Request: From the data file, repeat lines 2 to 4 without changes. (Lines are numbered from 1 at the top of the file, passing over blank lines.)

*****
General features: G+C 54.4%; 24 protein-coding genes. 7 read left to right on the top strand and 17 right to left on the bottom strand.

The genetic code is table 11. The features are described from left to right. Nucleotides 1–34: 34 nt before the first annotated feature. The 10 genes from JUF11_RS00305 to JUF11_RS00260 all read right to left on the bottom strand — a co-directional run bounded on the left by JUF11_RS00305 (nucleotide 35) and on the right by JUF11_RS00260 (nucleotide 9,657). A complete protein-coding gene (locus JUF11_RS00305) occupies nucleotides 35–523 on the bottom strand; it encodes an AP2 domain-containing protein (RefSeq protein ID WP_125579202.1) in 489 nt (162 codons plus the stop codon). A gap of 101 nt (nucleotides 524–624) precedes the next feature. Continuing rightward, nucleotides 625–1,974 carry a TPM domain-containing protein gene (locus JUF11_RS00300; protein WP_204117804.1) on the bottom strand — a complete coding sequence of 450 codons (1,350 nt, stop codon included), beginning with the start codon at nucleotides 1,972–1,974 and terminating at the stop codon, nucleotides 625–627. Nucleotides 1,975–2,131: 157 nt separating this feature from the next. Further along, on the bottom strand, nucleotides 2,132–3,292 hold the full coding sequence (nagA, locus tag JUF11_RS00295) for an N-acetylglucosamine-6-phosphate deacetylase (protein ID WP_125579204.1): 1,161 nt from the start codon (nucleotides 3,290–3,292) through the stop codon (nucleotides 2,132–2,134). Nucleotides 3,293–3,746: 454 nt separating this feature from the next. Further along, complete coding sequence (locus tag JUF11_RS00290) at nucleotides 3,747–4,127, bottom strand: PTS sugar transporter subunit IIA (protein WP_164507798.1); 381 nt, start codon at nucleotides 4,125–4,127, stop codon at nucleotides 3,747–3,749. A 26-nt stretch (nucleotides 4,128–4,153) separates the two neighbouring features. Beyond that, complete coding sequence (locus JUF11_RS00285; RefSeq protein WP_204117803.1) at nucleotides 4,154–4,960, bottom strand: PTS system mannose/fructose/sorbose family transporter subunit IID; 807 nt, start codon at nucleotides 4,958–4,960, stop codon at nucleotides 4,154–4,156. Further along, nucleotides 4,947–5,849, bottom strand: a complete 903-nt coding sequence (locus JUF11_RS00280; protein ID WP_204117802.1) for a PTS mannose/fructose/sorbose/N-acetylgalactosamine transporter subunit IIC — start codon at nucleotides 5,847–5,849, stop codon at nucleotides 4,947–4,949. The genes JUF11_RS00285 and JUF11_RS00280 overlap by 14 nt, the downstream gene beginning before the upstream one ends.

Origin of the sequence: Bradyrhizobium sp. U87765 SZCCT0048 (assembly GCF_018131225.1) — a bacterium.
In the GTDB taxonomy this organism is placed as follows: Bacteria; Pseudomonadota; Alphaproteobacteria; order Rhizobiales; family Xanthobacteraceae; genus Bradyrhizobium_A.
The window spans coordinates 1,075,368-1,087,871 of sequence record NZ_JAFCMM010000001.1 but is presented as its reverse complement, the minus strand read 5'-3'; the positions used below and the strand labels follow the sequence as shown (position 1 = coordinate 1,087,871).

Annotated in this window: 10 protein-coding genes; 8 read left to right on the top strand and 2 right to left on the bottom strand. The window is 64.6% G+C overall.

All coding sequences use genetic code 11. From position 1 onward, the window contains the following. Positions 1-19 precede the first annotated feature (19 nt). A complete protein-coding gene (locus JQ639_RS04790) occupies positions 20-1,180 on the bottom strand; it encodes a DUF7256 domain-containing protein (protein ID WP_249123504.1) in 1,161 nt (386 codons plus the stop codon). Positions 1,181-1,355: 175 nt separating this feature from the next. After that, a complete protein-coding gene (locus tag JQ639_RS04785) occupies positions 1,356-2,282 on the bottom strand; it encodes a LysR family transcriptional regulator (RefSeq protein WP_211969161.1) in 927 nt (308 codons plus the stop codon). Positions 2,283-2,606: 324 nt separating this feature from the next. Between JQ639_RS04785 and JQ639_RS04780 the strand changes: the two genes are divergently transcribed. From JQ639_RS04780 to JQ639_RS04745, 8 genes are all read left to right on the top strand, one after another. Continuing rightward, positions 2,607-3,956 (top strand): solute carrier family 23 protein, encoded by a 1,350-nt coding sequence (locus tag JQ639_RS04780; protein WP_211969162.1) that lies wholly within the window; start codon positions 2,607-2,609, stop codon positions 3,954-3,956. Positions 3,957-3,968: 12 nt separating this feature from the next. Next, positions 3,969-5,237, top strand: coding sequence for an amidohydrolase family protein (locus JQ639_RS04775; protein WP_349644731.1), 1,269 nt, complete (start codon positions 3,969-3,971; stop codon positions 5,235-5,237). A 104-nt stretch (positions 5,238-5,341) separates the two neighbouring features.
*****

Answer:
The genetic code is table 11. The features are described from left to right. Nucleotides 1–34: 34 nt before the first annotated feature. The 10 genes from JUF11_RS00305 to JUF11_RS00260 all read right to left on the bottom strand — a co-directional run bounded on the left by JUF11_RS00305 (nucleotide 35) and on the right by JUF11_RS00260 (nucleotide 9,657). A complete protein-coding gene (locus JUF11_RS00305) occupies nucleotides 35–523 on the bottom strand; it encodes an AP2 domain-containing protein (RefSeq protein ID WP_125579202.1) in 489 nt (162 codons plus the stop codon). A gap of 101 nt (nucleotides 524–624) precedes the next feature. Continuing rightward, nucleotides 625–1,974 carry a TPM domain-containing protein gene (locus JUF11_RS00300; protein WP_204117804.1) on the bottom strand — a complete coding sequence of 450 codons (1,350 nt, stop codon included), beginning with the start codon at nucleotides 1,972–1,974 and terminating at the stop codon, nucleotides 625–627. Nucleotides 1,975–2,131: 157 nt separating this feature from the next. Further along, on the bottom strand, nucleotides 2,132–3,292 hold the full coding sequence (nagA, locus tag JUF11_RS00295) for an N-acetylglucosamine-6-phosphate deacetylase (protein ID WP_125579204.1): 1,161 nt from the start codon (nucleotides 3,290–3,292) through the stop codon (nucleotides 2,132–2,134). Nucleotides 3,293–3,746: 454 nt separating this feature from the next. Further along, complete coding sequence (locus tag JUF11_RS00290) at nucleotides 3,747–4,127, bottom strand: PTS sugar transporter subunit IIA (protein WP_164507798.1); 381 nt, start codon at nucleotides 4,125–4,127, stop codon at nucleotides 3,747–3,749. A 26-nt stretch (nucleotides 4,128–4,153) separates the two neighbouring features. Beyond that, complete coding sequence (locus JUF11_RS00285; RefSeq protein WP_204117803.1) at nucleotides 4,154–4,960, bottom strand: PTS system mannose/fructose/sorbose family transporter subunit IID; 807 nt, start codon at nucleotides 4,958–4,960, stop codon at nucleotides 4,154–4,156. Further along, nucleotides 4,947–5,849, bottom strand: a complete 903-nt coding sequence (locus JUF11_RS00280; protein ID WP_204117802.1) for a PTS mannose/fructose/sorbose/N-acetylgalactosamine transporter subunit IIC — start codon at nucleotides 5,847–5,849, stop codon at nucleotides 4,947–4,949. The genes JUF11_RS00285 and JUF11_RS00280 overlap by 14 nt, the downstream gene beginning before the upstream one ends.

Origin of the sequence: Bradyrhizobium sp. U87765 SZCCT0048 (assembly GCF_018131225.1) — a bacterium.
In the GTDB taxonomy this organism is placed as follows: Bacteria; Pseudomonadota; Alphaproteobacteria; order Rhizobiales; family Xanthobacteraceae; genus Bradyrhizobium_A.